Dagger Katana E Crossover Specifications (9.7 & 10.4)
|Specification||9.7 Model||10.4 Model|
|Cockpit Size:||90 x 51cm||94 x 52cm|
Dagger Katana E Crossover Features
- Super liner HDPE hull
- Back rest
- White water capable full plate footrest
- Spring loaded drop-down skeg
- Large oval dual density stern hatch
- Mini-cell foam pillar buoyancy, sealed bulkhead
- Rubber covered webbing carry handles
- Security bar
- Deck elastics
- Drain bung in the cockpit area for easy draining
- Contour Ergo Creek seat with contour seat pad, hip pads and leg lifter (Contour Ergo version only)
- Safety step out wall (Contour Ergo version only)
- Soft Case storage bag and bottle holder straps (Contour Ergo version only)
- Outfitting kit for personalisation including seat booster seat pad (Contour Ergo version only)
The more we thought about it, the more we began to see the Katana as a perfect tool for opening up UK based mini-adventures.
In this review, the 10.4 model was tested.
The new Dagger Katana crossover kayak is named after a type of Japanese sword.
The katana is characterized by its distinctive appearance: a curved, slender, single-edged blade with a circular or squared guard and long grip to accommodate two hands.
It has historically been associated with the samurai of feudal Japan and has become renowned for its sharpness and strength.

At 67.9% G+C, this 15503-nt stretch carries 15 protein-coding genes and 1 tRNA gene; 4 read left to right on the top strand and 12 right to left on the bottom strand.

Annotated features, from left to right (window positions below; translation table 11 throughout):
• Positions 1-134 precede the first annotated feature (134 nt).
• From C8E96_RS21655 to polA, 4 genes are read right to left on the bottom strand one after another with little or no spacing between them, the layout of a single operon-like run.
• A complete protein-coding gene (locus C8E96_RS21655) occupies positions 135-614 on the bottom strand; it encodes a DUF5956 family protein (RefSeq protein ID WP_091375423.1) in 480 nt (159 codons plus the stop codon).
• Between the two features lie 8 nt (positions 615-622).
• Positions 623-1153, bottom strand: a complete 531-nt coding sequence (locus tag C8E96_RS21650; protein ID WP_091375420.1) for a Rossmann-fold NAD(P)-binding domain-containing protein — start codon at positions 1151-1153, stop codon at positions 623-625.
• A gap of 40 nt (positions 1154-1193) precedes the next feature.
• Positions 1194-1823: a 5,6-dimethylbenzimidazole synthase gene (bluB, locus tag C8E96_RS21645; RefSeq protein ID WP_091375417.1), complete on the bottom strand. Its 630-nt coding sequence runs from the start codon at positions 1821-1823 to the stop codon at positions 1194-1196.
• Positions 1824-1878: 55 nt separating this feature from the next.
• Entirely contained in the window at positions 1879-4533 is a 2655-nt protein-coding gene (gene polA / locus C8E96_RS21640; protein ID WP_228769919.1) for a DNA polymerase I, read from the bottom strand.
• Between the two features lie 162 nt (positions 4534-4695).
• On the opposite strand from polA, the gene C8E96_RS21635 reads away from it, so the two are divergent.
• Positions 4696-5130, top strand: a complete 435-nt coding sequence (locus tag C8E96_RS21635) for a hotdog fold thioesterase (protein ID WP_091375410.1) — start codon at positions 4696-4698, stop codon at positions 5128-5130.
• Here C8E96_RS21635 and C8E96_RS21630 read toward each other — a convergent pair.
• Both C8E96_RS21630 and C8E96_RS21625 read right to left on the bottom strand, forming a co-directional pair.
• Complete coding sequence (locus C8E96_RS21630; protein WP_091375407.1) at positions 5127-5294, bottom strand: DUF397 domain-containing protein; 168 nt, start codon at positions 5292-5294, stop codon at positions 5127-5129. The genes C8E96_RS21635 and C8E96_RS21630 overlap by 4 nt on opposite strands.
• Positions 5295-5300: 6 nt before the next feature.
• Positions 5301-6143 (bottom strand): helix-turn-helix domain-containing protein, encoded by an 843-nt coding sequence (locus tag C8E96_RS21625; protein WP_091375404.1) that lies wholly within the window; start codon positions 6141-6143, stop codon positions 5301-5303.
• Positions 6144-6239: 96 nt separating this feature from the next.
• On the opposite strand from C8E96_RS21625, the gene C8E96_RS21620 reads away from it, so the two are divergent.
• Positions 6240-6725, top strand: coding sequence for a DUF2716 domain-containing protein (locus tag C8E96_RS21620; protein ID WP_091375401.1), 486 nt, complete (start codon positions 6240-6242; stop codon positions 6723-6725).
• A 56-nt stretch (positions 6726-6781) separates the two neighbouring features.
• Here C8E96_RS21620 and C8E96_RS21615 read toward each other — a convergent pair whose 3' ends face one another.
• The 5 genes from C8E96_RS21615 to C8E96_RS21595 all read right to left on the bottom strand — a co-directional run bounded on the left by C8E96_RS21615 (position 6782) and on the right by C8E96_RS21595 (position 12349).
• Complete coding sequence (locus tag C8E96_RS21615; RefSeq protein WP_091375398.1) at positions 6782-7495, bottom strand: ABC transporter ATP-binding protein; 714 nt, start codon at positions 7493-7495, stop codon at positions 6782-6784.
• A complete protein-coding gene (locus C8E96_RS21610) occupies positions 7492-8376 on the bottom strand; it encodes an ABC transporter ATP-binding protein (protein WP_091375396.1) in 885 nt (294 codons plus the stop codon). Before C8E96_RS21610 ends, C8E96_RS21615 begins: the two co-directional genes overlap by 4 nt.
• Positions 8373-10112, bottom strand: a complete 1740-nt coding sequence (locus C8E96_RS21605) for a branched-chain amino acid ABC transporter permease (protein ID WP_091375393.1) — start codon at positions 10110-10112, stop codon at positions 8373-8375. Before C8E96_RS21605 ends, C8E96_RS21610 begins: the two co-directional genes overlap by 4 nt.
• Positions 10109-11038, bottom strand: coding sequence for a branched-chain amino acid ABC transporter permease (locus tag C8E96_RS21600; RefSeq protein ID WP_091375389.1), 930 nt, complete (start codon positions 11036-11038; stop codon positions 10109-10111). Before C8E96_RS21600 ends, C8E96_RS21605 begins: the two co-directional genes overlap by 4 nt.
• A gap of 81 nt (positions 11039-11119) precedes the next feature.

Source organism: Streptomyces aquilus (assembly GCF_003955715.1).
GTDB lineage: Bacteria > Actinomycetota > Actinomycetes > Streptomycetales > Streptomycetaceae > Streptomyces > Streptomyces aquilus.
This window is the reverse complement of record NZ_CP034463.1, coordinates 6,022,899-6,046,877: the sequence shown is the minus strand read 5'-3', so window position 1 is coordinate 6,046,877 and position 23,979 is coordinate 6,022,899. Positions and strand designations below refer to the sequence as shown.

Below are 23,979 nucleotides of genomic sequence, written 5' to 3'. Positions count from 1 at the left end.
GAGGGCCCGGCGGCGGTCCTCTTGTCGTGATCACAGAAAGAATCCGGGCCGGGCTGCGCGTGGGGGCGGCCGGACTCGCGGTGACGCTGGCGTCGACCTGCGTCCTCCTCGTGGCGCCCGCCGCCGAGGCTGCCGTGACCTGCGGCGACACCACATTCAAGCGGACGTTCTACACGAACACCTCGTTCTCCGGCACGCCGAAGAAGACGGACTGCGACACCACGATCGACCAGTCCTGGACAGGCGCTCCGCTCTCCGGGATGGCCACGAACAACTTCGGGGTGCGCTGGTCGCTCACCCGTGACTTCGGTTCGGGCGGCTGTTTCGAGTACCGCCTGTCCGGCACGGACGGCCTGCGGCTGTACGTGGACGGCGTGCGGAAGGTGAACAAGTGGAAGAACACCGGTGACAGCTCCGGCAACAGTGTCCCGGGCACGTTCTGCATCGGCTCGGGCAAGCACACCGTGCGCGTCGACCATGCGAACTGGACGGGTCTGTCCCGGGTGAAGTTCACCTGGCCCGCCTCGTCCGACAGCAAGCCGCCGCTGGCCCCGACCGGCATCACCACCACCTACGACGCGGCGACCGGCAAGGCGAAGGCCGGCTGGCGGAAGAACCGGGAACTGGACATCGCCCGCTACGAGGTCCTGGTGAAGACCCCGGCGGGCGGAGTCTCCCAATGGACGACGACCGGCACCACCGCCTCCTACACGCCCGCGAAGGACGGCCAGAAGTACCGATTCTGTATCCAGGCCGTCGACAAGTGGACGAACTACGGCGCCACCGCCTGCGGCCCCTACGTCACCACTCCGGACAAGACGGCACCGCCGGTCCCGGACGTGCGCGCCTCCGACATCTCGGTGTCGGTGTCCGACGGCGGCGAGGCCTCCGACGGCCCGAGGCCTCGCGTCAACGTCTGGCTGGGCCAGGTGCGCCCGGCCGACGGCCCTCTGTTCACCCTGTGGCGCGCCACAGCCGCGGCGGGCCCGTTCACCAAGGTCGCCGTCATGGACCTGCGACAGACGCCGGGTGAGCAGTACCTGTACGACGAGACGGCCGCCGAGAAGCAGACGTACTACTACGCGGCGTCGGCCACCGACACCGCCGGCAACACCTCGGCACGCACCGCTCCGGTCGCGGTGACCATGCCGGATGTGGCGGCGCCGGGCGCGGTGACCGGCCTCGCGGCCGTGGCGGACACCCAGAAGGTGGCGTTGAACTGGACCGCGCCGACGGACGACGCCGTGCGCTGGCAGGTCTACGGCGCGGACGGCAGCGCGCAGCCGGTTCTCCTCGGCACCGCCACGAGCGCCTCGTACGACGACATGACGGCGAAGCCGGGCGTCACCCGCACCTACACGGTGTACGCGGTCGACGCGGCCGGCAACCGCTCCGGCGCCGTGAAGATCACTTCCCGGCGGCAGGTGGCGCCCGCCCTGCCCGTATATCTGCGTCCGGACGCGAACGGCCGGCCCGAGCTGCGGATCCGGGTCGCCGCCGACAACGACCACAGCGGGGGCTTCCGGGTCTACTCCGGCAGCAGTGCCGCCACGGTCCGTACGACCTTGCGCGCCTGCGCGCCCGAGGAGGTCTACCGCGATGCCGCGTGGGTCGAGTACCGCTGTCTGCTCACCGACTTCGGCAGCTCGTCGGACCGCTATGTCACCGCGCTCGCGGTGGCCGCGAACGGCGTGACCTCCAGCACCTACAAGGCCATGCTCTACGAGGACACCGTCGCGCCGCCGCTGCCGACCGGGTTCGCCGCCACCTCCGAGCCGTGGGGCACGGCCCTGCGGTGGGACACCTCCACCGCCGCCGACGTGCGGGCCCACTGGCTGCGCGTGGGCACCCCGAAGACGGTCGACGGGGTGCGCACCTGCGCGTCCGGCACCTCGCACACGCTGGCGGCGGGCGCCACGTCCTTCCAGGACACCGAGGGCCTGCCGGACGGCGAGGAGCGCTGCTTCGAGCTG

Designed as a crossover kayak, able to hold its own in both the flat-water touring, recreational and whitewater paddling environments its been honed to suit the needs of the kayaking adventurer who wants to explore whitewater but doesn’t want to limit themselves, or their adventures to this one medium.
With ample storage, a drop-down skeg for directional stability on the flat and a hull (that has more than a passing nod to Dagger’s incredibly popular whitewater river runner the Mamba), we were keen to get it out on the water to see if it could cut it as well as its namesake.
The Katana comes in two sizes, the 9.7 and the 10.4, to accommodate a wide spectrum of paddlers.
It also comes in two outfitting specifications.
Dagger’s state-of-the-art Contour Ergo outfitting, complete with outfitting kit (hip pads etc), Ratchet backrest, leg-support stem etc., and the more basic version.